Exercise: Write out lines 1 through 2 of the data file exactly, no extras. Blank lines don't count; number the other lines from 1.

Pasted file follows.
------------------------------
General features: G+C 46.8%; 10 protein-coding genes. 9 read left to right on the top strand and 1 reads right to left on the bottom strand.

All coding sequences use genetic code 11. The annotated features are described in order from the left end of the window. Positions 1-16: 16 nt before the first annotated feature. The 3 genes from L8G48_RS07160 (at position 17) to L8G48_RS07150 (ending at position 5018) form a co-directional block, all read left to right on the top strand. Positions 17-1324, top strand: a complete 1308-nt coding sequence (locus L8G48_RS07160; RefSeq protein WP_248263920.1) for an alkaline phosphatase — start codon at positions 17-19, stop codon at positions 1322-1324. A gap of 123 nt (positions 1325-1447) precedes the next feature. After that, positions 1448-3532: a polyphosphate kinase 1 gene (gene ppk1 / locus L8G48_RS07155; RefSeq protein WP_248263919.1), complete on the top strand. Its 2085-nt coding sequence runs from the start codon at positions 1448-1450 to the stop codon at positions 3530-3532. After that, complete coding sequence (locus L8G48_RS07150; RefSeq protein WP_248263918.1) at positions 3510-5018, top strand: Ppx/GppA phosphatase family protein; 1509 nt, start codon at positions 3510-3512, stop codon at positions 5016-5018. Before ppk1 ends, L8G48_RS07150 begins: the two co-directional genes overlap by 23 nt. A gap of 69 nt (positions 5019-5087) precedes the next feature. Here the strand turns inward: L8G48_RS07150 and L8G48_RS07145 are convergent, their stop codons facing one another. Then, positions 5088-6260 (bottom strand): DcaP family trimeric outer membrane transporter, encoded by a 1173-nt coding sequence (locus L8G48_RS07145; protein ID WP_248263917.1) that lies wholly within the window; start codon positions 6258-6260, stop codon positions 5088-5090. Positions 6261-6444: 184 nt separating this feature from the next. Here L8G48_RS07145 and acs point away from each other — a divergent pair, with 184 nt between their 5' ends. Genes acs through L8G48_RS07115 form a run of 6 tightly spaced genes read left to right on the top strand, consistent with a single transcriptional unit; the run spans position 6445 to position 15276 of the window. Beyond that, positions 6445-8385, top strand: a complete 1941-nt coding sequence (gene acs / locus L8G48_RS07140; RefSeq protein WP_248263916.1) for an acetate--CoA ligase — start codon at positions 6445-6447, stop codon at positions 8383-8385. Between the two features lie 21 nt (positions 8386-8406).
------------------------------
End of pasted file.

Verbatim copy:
General features: G+C 46.8%; 10 protein-coding genes. 9 read left to right on the top strand and 1 reads right to left on the bottom strand.

All coding sequences use genetic code 11. The annotated features are described in order from the left end of the window. Positions 1-16: 16 nt before the first annotated feature. The 3 genes from L8G48_RS07160 (at position 17) to L8G48_RS07150 (ending at position 5018) form a co-directional block, all read left to right on the top strand. Positions 17-1324, top strand: a complete 1308-nt coding sequence (locus L8G48_RS07160; RefSeq protein WP_248263920.1) for an alkaline phosphatase — start codon at positions 17-19, stop codon at positions 1322-1324. A gap of 123 nt (positions 1325-1447) precedes the next feature. After that, positions 1448-3532: a polyphosphate kinase 1 gene (gene ppk1 / locus L8G48_RS07155; RefSeq protein WP_248263919.1), complete on the top strand. Its 2085-nt coding sequence runs from the start codon at positions 1448-1450 to the stop codon at positions 3530-3532. After that, complete coding sequence (locus L8G48_RS07150; RefSeq protein WP_248263918.1) at positions 3510-5018, top strand: Ppx/GppA phosphatase family protein; 1509 nt, start codon at positions 3510-3512, stop codon at positions 5016-5018. Before ppk1 ends, L8G48_RS07150 begins: the two co-directional genes overlap by 23 nt. A gap of 69 nt (positions 5019-5087) precedes the next feature. Here the strand turns inward: L8G48_RS07150 and L8G48_RS07145 are convergent, their stop codons facing one another. Then, positions 5088-6260 (bottom strand): DcaP family trimeric outer membrane transporter, encoded by a 1173-nt coding sequence (locus L8G48_RS07145; protein ID WP_248263917.1) that lies wholly within the window; start codon positions 6258-6260, stop codon positions 5088-5090. Positions 6261-6444: 184 nt separating this feature from the next. Here L8G48_RS07145 and acs point away from each other — a divergent pair, with 184 nt between their 5' ends. Genes acs through L8G48_RS07115 form a run of 6 tightly spaced genes read left to right on the top strand, consistent with a single transcriptional unit; the run spans position 6445 to position 15276 of the window. Beyond that, positions 6445-8385, top strand: a complete 1941-nt coding sequence (gene acs / locus L8G48_RS07140; RefSeq protein WP_248263916.1) for an acetate--CoA ligase — start codon at positions 6445-6447, stop codon at positions 8383-8385. Between the two features lie 21 nt (positions 8386-8406).